1. The District Judge of Coimbatore has held that the application of the appellant, decree-holder, dated 12-7-09 praying for an order directing sale of the properties set out in the schedule appended to the application which along with some of the items were attached in pursuance of a previous petition No. 2 of 1904 is barred by limitation because the application was made more than 3 years after an order dated 26-7-04 by which the petition 2 of 1904 was dismissed for non-prosecution inasmuch as that petition not only contained a prayer for attachment which was in fact granted but also a prayer for sale and the appellant failed to produce a draft proclamation. It appears however that on 30-9-07 some of the items attached under E. P. 2 of 1904 were brought to sale on an application made sometime in 1908 on the footing that the attachment untill subsisted in spite of the order of dismissal passed on 26-7-04. The present application is within 3 years of the application of 1908. The learned Judge thinks that the order allowing the application of 1908 is wrong; in his opinion it ought to have been dismissed in as much as the attachment according to him had ceased to operate on 26-7-04 and he would not therefore give the application of 1908 or the order thereon any effect. We are unable to uphold this view. In the first place the judgment-debtor is estopped from contending that the attachment does not subsist. His learned Vakil argues that the question whether the attachment made in 1904 continued or not in spite of the order of 26-7-04 is one of law and therefore the order of 1908 allowing sale of some of the properties under attachment being a wrong decision on a question of law cannot preclude him from showing that the attachment came to an end by the order of 26-7-04. But the question whether an order dismissing an application for execution put an end fco the attachment is one of intention as pointed out in Govinda Chandra Pal v. Dwarkanath Pal I.L.R. (1906) Cal 666 and has to be determined upon the circumstances of each case. No doubt Order XXI Rule 57 of the present Code lays down that where any property has been attached but by reason of the decree-holder's default, the Court is unable to proceed further with the application for execution and dismisses the application, the attachment shall cease on such dismissal. But this is a new provision which found no place in the Code of 1882 and the effect of the decisions under old law which we do not think it is necessary to review on this occasion supports the proposition laid down in the Calcutta case. None of the cases cited by Mr. Rangachari such as Palaniippa Chettiar v. Savari Naidu : (1908)18MLJ548 Manga-lathammal v. Narayanasami Aiyer I.L.R. (1907) M. 461 which lay down that an erroneous decision on a question of law has not the effect of res judicata when the subsequent proceeding relates to a different subject-matter have therefore any application to the present case.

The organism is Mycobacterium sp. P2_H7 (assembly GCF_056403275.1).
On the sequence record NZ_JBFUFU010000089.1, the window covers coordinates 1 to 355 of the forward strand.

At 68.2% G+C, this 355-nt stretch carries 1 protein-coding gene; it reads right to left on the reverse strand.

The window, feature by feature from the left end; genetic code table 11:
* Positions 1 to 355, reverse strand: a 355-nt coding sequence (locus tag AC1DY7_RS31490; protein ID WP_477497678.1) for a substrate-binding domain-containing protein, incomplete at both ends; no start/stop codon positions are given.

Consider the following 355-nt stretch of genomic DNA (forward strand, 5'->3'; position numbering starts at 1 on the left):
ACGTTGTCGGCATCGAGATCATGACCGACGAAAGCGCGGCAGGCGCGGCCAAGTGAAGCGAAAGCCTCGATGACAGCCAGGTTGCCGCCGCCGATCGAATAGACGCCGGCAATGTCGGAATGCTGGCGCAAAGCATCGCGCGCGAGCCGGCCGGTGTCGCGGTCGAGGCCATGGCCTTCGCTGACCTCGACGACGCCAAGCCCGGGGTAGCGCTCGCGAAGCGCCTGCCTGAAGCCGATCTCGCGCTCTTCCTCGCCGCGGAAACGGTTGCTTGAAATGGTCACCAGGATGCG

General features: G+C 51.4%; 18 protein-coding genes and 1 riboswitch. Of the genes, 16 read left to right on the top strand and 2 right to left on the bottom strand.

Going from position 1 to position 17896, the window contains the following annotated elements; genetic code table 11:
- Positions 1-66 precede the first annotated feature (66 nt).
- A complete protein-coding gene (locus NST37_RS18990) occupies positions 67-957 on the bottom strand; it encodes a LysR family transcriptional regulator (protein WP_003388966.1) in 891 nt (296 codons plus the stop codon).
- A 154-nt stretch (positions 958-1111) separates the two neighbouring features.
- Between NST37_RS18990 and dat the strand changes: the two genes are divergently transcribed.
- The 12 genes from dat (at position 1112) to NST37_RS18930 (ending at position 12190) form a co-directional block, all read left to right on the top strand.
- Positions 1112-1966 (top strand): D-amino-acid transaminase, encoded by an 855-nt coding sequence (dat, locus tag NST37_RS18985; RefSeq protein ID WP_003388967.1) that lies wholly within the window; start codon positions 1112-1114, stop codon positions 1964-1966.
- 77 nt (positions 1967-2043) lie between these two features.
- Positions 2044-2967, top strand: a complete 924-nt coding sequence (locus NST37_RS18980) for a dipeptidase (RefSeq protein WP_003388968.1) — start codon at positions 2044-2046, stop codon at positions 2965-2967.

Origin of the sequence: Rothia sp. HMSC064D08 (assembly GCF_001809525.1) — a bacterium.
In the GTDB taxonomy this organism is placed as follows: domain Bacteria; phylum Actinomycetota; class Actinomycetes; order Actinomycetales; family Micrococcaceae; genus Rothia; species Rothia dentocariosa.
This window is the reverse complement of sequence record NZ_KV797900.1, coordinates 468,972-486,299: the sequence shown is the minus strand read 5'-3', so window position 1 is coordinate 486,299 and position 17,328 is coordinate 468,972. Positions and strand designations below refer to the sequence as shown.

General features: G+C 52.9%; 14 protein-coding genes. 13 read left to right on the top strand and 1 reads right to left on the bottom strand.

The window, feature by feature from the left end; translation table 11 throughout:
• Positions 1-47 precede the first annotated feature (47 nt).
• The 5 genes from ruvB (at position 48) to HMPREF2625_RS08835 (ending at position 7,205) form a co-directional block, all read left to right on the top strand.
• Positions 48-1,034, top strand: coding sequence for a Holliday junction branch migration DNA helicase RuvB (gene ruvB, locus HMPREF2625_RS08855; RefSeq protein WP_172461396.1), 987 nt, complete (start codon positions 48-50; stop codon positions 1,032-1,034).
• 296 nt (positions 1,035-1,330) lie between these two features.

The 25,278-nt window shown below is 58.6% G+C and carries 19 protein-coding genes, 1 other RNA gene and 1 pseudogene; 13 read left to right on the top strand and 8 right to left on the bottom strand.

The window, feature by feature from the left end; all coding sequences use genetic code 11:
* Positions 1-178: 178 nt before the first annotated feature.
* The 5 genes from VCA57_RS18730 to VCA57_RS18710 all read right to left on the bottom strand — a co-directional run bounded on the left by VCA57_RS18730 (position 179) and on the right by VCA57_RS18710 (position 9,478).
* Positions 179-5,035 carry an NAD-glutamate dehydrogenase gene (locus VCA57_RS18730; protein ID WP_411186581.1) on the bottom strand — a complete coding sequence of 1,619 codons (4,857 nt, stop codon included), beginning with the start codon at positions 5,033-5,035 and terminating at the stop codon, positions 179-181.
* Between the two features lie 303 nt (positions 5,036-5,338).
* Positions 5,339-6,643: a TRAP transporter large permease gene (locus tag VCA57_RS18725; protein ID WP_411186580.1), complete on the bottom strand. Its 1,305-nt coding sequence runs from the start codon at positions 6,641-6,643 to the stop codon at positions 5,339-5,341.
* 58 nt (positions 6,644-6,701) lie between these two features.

2. On the other hand this case is covered by Ram Kirpal v. Rup Kuari I.L.R. (1883) A. 269, where it was held that a question as to whether upon a proper construction of a decree mesne profits could be recovered under it was concluded by previous orders in execution and by Venkata-narasimha Naidu v. Pappammah I.L.R. (1898) M. 54 and Subbarama Iyer v. Nagammal I.L.R. (1901) Mad 683 where the principle of res judicata was applied to similar questions relating to the construction of decrees.
3. The learned Vakil for the Respondent next argues that even if the attachment be held to be subsisting the application is barred under Article 178 which allows three years for applications for which no period of limitation is provided elsewhere counting from the date on which the right to apply accrues. This he says is the date of attachment.
4. We may take it as well established that an application like this which is intended to revive and carry through a pending execution is not covered by Article 179 as it is not an application to initiate a new execution; see Qamaruddin Ahmed v. Jawahir Lal I.L.R. (1905) A. 334 and Suppa Beddiar v. Aundai Ammal I.L.R. (1904) Mad 50 It does not follow however that under Article 178 the application will be barred because it was made three years after the date of attachment. This question which is not free from difficulty was fully considered in a recent decision of this Court by Miller and Munro JJ. in Chalavadi Kotiah v. Poloori Alamelamma I.L.R. (1907) M. 71 and we agree with them that where an application is made to continue proceedings in a pending execution the right to apply accrues from day to day and will not be barred until 3 years have elapsed after the proceedings have ceased to be pending. This proposition is deducible as pointed out in that case from the course of decisions on the subjeet (see Venkatappiah v. Jagan-nadha Rao (1901) 12 M.L.J. 25, Chowdhry Paroosh Ram Das v. KaliPuddo Banerjee I.L.R. (1889) C. 53 Kedarnath Dutt v. Harm Chand Dutt I.L.R. (1882) Cal. 420 and Qamar Uddin Ahmed v. Jawahir Lal I.L.R. (1905) A. 334.
5. The appeal must therefore be allowed and the District Judge will be directed to dispose of the execution petition 15 of 1909 according to law. The respondents must pay the costs of this Appeal.